Furthermore, this article implies that Singh’s book contains some long overdue popular credit for Ralph Alpher. One could say that Alpher is to 20th century physics what Rosalind Franklin is to 20th century biology — and then some. Franklin may have taken the X-Ray photographs of DNA, but she couldn’t properly interpret her own data. Alpher not only provided theoretical justification for the Big Bang (a term coined by his Ph.D. supervisor George Gamow), but he also wrote papers about how to experimentally verify his theories. That experiment was eventually performed in 1965, with the detection of the cosmic background radiation by Penzias and Wilson. Both of them were unaware that Alpher, along with Gamow and Robert Herman, had predicted the existence of this radiation seventeen years earlier. They even received the 1978 Nobel Prize for their work. Alpher and his collaborators got nothing.

For further reading, this classic Discover article recounts Alpher’s life and work in more detail. And presumably, so does Simon Singh’s new book.

28
Jan 05

The Physics Detective Part Two — The Investigation Begins

Proven By SciencePost a comment • 356 views

The Physics Detective Part Two — The Investigation Begins

This week’s installation was about 100 times funnier than last week’s. As a result, I now have the enthusiasm and motivation to see this story through to the end — and bring this twisted tale of deceit and murder to YOU, the physics-loving Proven By Science reader! (even though I fear I am the only one reading this)

[spoilers]

What did I tell you about that Russian postdoc? I thought the technician’s comments were very revealing … she was having an affair with Jaeger, I just know it!

I want to know what kind of laser they were using. I imagined that they were using a laser with fast pulses and high peak power, but with low average power. In other words, not something that would burn through flesh (it would maybe burn through a piece of paper if focused). And the guy who wrote Part 2 is a metallurgy and material science prof, so he would surely know what types of lasers would be capable of drilling a hole in a man’s head. Either he’s suspending laser physics reality for the sake of having a conveniently placed murder weapon, or there’s a lot more to be learned about the composition of that experimental setup.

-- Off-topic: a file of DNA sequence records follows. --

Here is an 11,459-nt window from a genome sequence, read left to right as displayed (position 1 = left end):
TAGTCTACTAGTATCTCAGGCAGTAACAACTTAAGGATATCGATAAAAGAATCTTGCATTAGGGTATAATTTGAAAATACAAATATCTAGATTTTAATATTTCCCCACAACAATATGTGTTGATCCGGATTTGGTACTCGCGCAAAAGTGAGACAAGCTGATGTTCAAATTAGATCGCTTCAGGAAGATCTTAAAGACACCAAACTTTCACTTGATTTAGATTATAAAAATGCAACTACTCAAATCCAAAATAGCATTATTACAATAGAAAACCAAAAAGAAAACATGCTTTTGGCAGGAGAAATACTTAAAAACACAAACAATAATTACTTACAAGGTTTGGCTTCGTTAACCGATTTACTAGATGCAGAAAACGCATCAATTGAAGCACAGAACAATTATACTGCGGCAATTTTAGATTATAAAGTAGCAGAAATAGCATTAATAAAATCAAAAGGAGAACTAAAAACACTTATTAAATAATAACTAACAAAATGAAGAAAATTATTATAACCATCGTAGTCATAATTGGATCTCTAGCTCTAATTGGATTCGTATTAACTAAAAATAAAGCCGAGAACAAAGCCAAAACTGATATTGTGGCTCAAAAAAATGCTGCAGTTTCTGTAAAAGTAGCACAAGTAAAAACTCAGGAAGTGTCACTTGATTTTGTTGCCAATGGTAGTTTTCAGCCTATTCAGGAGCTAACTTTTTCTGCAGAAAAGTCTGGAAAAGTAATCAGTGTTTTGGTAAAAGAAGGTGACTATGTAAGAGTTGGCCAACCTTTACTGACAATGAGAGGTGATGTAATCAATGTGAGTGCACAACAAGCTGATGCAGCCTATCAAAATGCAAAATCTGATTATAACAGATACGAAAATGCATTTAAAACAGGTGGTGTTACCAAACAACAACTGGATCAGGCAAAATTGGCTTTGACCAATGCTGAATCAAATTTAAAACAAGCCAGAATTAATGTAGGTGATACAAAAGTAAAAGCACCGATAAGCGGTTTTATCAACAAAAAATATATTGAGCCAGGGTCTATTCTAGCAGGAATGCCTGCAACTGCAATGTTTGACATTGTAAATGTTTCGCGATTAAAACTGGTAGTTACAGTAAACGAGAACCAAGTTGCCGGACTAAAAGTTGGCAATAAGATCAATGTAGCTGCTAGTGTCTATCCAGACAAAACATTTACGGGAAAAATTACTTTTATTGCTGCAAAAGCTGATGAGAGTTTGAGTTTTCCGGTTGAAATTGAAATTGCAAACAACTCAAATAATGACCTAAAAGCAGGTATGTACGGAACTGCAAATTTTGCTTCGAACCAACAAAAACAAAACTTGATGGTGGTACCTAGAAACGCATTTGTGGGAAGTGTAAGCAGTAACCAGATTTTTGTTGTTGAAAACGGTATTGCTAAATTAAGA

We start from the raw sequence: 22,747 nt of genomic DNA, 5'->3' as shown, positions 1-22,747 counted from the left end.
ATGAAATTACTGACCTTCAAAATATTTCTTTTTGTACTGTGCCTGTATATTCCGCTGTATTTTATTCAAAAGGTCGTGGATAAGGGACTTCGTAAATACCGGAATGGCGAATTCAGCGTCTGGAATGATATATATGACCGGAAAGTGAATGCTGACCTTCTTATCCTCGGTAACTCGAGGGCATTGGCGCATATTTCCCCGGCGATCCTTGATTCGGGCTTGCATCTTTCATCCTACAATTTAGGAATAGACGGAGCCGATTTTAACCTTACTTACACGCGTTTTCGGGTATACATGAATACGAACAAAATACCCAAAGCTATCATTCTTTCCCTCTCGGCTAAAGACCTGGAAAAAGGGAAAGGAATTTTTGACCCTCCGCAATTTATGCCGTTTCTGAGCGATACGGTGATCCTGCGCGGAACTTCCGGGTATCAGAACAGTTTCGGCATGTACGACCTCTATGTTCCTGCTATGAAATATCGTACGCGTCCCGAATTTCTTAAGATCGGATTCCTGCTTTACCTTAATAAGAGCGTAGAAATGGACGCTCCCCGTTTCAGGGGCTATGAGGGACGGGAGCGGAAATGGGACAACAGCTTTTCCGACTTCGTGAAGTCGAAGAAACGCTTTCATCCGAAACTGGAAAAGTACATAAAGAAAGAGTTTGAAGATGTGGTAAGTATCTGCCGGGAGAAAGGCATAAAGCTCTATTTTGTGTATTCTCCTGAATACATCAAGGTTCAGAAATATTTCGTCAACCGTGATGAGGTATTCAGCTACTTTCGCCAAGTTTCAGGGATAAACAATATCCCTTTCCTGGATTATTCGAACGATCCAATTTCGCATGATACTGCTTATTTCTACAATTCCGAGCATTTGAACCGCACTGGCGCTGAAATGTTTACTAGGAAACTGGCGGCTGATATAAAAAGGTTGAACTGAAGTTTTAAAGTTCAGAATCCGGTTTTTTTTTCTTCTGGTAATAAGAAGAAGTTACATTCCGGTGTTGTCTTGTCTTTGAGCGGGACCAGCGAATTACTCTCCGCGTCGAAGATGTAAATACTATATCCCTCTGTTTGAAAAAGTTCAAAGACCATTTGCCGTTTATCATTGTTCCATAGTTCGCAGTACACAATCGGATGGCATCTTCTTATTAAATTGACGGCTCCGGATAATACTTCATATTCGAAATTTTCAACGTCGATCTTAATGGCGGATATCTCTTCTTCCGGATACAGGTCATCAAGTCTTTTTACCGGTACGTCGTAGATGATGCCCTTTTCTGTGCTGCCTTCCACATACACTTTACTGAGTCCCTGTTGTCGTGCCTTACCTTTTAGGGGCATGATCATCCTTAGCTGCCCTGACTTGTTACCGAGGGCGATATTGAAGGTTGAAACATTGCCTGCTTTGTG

They’re setting it up to make Trotman, the technician, look guilty, but a) that’s way too obvious, and b) the guy is just a technician — he knows how to operate the lasers, but doesn’t know laser physics. For instance, if a — I don’t know, let’s say a RUSSIAN POSTDOC IN A SPURNED LOVERS RAGE — decided to switch or alter the lasers somehow, then he might not have suspected that anything unusual was afoot.

21
Jan 05

The Physics Detective

Proven By SciencePost a comment • 287 views

The Physics Detective

Whodunnit? The disgraced former Chinese doctoral student? The fiery Polish research competitor? The smooth, sly French professor? The disgruntled American technician, tired of seeing his boss steal his due credit after years of loyal service? The American laser physics expert, seeking revenge for the Nobel snub? The Dutch senior researcher, fuming from lost oppurtunities that are as yet unrevealed? The British journal editor, a respected scientist turned EVIL? Or finally, the hot Russian postdoc, who’d been having a torrid affair with the deceased for nine months, finally losing her marbles in a fit of jealous rage after hearing one too many “of course you’re the only woman for me, I’ll leave my wife, I promise, we’ll be together, just you and me” excuses? (one can only hope that this motive exists)

Jaeger’s “dead” state has been observed … but what about the cat’s? Has the cat finally gotten even with generations of physicists for rolling the dice with its mortality? Stay tuned for Parts 2 through 10!

11
Jan 05

Einstein Year — The Celebration Continues.

Proven By SciencePost a comment • 337 views

Einstein Year — The Celebration Continues.